Date Stamps

A date mark indicates when a piece was assayed and not necessarily when it was made, although with antique gold there will be little difference, if any. Unlike the metal standard stamps which feature a specific shape depending on the metal, with date stamps the year is shown by letters of the alphabet, usually 25 of the 26 as variously I, J and L have been left out. The letters also vary in typeface, background shape and upper/lower case. Each assay office has its own unique date chart so always identify the assay office mark first and then check for the letter in the office’s reference sheet. While date letters changed annually, not all the assay offices changed the letter on the same day of the year. For example, The Birmingham office changed to a new letter each July while the London office changed in May. Under the UK Hallmarking Act (1973) date stamps were standardised with all offices having the same letter which changes in January.

These are the date letter charts for each of the current assay offices up to the date of the UK Hallmarking Act (1973).





What if there is no hallmark?

Georgian and Victorian jewellery was often not hallmarked, as compulsory hallmarking of all precious metals did not begin until the 1920s. Consequently assay offices carry a pre-1950s exemption from hallmarking. This means that any piece pre-dating the 1950s that is not hallmarked is exempt from the normal requirements of the assay office (further details on this can be found here).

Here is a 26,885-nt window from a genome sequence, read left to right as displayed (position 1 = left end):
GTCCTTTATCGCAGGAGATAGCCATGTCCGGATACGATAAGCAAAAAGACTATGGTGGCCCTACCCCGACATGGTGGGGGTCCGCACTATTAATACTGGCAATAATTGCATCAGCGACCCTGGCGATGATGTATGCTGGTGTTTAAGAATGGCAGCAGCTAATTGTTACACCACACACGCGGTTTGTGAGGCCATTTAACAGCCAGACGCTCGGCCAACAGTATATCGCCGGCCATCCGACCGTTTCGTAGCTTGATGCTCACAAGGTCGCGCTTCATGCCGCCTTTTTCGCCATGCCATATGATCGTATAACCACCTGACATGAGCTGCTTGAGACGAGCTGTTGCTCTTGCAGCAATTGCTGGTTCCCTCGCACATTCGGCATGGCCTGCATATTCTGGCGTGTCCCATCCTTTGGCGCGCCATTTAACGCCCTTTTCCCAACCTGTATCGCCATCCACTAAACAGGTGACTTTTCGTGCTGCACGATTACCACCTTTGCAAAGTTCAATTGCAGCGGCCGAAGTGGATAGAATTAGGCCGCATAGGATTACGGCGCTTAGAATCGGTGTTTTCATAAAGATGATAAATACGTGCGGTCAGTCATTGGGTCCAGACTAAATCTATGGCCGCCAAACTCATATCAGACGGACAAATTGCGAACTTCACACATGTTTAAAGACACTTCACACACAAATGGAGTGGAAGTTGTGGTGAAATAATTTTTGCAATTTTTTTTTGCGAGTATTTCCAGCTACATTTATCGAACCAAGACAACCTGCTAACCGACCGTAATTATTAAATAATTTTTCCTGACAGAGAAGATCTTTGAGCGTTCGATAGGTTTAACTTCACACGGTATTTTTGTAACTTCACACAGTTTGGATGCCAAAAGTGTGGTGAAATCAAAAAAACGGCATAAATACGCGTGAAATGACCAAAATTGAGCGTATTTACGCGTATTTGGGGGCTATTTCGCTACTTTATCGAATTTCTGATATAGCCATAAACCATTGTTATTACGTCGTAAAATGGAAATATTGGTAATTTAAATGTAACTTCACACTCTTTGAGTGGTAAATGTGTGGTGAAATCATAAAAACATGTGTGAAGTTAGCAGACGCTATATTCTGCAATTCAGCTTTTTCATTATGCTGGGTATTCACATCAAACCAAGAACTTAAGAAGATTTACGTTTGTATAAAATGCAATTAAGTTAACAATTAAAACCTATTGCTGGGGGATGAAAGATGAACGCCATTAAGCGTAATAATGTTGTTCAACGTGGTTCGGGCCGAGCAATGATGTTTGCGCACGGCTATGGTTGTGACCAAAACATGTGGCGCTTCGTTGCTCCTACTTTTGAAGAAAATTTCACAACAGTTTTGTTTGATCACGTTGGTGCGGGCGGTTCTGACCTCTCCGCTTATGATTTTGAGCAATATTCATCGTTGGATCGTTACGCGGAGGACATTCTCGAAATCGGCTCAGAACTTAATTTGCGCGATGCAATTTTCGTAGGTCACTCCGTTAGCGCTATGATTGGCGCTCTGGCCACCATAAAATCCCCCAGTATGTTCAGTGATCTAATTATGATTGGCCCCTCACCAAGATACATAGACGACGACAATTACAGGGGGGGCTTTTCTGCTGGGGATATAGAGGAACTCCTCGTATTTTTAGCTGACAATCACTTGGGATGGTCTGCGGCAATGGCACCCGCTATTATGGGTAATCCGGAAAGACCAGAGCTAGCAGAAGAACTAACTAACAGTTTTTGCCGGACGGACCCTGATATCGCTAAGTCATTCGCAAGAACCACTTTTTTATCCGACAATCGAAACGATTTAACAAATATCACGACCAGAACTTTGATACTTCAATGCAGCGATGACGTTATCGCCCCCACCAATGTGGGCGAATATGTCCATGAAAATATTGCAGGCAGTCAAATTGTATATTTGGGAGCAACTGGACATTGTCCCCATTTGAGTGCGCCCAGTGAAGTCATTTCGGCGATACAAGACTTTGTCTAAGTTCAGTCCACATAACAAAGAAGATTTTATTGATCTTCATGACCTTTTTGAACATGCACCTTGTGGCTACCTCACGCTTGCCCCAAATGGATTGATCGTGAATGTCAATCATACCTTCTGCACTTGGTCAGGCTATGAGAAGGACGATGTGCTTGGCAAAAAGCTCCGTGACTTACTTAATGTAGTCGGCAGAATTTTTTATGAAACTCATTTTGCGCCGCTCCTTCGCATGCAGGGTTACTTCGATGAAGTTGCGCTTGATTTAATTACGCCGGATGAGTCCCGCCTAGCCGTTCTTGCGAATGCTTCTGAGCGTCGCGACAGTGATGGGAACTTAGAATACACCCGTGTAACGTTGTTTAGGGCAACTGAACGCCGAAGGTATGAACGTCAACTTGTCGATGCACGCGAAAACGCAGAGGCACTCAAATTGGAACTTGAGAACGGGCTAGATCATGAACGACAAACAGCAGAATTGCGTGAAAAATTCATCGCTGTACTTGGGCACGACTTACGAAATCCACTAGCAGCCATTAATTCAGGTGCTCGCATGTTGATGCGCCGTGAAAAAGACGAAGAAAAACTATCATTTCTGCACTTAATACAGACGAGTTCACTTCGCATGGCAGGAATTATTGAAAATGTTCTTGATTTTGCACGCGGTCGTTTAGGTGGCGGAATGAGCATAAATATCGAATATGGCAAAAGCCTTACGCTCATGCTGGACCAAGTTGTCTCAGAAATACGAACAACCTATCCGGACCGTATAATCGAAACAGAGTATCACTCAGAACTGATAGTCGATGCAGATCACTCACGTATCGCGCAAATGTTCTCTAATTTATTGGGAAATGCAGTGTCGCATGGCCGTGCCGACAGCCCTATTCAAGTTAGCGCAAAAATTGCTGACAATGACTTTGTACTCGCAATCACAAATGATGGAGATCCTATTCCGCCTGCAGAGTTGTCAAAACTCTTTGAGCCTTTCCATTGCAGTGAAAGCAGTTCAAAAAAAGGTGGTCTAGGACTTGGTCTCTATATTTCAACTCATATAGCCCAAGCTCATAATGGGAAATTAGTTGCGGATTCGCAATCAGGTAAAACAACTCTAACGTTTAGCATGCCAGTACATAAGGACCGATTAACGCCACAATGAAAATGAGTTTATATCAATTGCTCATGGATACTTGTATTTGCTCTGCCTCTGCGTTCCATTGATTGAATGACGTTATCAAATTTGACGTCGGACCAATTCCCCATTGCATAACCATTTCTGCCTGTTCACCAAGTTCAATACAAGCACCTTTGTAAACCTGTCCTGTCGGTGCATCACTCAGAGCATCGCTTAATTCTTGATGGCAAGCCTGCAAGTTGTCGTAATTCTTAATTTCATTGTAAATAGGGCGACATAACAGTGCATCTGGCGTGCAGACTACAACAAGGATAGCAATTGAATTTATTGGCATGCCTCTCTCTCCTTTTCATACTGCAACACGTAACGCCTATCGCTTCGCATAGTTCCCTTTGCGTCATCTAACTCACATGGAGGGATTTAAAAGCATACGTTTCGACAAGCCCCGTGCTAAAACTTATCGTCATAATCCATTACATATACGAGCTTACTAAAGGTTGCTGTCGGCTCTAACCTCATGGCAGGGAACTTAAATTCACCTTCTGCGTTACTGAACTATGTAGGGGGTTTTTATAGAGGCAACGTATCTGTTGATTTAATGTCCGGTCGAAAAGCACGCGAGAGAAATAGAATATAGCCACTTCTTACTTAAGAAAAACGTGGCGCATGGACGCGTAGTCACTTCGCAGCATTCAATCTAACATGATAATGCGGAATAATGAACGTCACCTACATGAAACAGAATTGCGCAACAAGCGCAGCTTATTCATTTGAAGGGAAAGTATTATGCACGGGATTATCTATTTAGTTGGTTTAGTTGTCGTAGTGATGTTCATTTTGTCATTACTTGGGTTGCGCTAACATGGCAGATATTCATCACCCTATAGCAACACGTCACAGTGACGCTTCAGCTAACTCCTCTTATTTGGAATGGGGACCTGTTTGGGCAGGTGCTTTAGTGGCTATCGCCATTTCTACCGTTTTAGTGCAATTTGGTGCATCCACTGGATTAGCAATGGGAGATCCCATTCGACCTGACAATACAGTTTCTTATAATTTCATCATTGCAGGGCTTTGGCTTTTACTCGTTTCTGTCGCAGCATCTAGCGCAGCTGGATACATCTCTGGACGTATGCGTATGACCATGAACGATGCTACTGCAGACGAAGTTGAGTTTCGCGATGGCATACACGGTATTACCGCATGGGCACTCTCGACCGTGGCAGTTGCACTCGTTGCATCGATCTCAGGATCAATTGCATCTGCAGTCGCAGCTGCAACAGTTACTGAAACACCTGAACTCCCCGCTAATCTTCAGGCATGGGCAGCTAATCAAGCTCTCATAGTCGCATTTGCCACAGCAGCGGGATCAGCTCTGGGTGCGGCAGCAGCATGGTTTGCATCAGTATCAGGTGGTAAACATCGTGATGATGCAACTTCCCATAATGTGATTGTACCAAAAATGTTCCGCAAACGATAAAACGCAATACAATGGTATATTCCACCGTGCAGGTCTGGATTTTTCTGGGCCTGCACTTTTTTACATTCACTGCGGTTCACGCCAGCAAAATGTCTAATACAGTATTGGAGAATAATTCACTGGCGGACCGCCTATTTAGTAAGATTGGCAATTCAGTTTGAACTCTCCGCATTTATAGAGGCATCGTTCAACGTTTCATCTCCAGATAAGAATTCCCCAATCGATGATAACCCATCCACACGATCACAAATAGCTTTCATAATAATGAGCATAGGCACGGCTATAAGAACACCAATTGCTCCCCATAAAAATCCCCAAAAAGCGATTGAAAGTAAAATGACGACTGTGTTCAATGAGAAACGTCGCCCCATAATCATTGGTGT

Dating and establishing the authenticity of antique gold can be a minefield, especially in the absence of hallmarks, so it is important to buy from reputable dealers only. Many of our dealers are members of LAPADA (The Association of Art and Antique Dealers) which gives all our clients the peace of mind that these dealers have been externally approved by the association.

Browse our range of Antique Jewellery and Gold where you will discover some stunning antique gold pieces, or why not come and spend a day with us and take your time exploring all four of our buildings, breaking the day up with a trip to one of our coffee shops?